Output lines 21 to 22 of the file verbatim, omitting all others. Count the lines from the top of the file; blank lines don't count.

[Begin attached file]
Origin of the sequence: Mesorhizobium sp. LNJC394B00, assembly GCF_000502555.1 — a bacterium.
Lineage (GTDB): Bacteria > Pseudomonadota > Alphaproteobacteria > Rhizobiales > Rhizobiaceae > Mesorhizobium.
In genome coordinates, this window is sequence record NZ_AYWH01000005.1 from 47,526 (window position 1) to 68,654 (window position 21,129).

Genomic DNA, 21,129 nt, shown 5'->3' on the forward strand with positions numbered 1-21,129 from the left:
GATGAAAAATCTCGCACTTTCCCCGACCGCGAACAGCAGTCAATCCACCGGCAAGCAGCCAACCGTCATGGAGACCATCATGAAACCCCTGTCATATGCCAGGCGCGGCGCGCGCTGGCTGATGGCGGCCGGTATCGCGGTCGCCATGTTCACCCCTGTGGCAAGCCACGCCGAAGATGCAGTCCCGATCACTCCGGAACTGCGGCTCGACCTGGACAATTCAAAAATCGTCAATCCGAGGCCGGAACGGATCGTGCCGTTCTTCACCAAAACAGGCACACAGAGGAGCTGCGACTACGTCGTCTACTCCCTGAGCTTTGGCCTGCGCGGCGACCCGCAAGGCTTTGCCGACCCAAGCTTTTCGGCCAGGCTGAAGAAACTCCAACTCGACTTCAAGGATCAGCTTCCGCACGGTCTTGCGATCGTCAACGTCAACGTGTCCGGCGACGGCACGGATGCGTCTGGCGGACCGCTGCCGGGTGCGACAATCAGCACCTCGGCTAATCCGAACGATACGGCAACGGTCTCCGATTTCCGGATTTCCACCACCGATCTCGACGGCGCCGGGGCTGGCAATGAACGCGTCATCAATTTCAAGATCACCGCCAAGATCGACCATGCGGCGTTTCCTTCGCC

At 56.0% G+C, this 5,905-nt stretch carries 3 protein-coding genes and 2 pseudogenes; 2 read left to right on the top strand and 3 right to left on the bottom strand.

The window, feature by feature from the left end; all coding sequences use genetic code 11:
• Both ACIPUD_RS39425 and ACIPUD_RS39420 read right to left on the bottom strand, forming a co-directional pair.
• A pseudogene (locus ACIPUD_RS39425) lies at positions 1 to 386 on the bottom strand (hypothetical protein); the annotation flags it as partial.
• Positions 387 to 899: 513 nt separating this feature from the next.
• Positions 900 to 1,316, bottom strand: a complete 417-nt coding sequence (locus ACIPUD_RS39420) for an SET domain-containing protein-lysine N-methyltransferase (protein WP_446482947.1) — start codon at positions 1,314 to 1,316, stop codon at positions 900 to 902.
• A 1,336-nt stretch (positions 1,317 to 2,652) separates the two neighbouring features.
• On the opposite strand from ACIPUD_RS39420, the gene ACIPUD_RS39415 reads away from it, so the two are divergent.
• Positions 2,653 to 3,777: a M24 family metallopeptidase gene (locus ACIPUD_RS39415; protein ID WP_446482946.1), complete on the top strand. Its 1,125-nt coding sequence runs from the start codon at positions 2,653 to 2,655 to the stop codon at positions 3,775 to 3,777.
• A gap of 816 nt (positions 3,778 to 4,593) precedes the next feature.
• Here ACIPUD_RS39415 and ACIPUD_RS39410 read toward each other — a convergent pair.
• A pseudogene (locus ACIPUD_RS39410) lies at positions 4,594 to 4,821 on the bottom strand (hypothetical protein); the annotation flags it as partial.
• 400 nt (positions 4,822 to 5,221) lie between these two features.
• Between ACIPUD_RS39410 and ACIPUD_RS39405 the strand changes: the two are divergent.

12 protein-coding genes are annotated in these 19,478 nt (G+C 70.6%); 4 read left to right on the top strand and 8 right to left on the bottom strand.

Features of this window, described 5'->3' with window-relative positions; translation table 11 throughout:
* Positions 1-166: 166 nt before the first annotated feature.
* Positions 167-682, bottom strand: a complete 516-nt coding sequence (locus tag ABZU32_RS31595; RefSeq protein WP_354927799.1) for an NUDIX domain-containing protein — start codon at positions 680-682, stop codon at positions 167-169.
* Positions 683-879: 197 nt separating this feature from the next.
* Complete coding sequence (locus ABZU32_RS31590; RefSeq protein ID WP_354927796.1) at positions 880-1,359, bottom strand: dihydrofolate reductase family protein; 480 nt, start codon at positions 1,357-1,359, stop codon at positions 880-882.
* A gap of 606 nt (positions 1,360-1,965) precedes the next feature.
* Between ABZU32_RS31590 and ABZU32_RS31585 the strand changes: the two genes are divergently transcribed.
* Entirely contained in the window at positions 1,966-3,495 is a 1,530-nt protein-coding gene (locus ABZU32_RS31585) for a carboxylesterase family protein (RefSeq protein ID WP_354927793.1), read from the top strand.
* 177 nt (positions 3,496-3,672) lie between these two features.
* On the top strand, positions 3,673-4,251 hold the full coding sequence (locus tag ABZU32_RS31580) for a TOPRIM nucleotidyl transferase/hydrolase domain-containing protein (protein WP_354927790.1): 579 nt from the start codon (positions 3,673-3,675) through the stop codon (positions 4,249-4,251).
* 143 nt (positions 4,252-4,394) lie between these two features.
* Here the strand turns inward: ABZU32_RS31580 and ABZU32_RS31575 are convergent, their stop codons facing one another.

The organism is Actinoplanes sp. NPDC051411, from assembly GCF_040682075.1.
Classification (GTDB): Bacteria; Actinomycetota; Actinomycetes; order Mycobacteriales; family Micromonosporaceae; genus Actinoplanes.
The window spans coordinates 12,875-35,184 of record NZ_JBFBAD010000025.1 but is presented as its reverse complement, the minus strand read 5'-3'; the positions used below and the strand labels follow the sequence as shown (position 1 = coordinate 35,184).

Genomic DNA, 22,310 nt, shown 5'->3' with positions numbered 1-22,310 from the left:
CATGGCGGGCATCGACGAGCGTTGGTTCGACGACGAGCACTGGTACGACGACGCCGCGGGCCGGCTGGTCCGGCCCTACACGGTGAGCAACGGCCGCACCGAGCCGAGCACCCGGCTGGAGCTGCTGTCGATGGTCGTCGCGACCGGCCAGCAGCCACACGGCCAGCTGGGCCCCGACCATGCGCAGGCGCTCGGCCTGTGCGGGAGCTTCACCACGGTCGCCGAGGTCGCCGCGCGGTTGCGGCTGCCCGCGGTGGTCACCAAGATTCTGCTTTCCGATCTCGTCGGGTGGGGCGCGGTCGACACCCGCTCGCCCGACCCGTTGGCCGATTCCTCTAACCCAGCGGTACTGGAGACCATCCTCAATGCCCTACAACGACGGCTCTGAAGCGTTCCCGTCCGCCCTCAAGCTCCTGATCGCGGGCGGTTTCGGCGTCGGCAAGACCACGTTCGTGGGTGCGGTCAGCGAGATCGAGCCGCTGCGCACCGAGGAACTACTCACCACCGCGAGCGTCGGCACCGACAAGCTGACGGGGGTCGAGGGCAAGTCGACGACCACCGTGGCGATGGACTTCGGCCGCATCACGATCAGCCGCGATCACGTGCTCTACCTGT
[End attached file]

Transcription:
Features of this window, described 5'->3' with window-relative positions; translation table 11 throughout:
* Positions 1-166: 166 nt before the first annotated feature.